My journey into the surreal and absurd continues as I arrive to Weimar, a town synonymous with the German Republic of the interregnum between World War I and World War II.
Weimar, the home to Goethe, Schiller, Nietzsche, Bach, Lizst, Strauss, Klee and Kandisky, was one of the great centers of the German Enlightenment and wellsprings of German art and culture.
It was also the place where the post-World War I German government drafted its thorough and comprehensive liberal constitution—perhaps the most progressive and inclusive of its age.
The Weimar Constitution had a complex system of checks and balances to keep power from being amassed too centrally in parts of governments or regions.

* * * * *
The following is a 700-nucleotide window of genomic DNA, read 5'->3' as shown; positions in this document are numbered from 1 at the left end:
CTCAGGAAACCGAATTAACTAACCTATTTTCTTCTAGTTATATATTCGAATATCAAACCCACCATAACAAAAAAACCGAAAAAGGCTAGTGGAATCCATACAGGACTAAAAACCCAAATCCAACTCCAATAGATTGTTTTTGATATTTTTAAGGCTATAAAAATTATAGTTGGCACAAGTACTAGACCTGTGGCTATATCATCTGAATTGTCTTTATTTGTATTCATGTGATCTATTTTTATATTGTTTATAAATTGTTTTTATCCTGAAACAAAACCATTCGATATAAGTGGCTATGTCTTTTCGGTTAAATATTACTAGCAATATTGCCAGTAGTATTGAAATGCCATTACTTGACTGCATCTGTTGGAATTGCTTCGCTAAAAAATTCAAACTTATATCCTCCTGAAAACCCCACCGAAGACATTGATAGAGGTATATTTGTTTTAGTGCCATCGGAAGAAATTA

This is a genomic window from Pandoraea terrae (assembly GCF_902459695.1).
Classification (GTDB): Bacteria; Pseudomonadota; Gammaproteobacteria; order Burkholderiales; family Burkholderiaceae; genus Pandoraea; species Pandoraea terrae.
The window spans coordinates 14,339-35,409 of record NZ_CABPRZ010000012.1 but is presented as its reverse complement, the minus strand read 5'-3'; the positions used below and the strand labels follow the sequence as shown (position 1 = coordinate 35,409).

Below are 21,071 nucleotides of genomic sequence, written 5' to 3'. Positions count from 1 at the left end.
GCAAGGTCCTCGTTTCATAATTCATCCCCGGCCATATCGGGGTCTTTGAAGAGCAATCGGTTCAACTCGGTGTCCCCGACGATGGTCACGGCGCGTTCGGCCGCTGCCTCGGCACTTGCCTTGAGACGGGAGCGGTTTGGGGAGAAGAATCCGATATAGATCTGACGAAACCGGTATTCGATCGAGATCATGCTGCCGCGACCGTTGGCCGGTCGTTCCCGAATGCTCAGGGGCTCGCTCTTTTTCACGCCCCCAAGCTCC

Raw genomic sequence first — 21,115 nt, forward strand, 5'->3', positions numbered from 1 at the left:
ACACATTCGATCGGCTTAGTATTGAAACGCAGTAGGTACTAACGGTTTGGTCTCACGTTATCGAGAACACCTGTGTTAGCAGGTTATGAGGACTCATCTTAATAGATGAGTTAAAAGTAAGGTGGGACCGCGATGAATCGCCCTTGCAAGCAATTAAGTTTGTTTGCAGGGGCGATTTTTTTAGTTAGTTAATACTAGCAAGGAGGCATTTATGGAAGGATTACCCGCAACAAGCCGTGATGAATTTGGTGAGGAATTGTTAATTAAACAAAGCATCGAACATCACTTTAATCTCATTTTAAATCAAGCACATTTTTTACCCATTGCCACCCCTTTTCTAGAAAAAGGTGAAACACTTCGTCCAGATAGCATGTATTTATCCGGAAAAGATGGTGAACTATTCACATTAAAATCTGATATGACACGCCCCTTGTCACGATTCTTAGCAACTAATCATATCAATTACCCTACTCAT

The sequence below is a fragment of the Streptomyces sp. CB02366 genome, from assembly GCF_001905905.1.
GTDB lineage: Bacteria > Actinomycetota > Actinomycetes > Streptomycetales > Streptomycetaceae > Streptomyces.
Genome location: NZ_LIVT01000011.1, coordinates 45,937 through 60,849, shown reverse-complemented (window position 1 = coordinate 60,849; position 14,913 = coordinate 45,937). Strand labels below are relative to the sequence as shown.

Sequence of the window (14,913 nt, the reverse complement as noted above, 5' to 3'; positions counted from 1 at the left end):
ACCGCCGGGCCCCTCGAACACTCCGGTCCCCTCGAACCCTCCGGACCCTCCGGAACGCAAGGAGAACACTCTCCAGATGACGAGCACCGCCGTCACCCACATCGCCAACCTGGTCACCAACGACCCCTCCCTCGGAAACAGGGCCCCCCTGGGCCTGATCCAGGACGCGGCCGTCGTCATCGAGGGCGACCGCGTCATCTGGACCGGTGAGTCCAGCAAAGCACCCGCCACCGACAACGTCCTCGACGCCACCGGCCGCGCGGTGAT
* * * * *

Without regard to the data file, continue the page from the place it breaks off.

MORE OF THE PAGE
But the Weimar Republic was brought down because non-democratic forces took part in the democratic process, and used that democratic process to crumble the state from within.
In a cruel symbol of the history that followed, sitting counterpoint to the city's role as the hope for a liberal Germany, just outside Weimar is the concentration camp Buchenwald.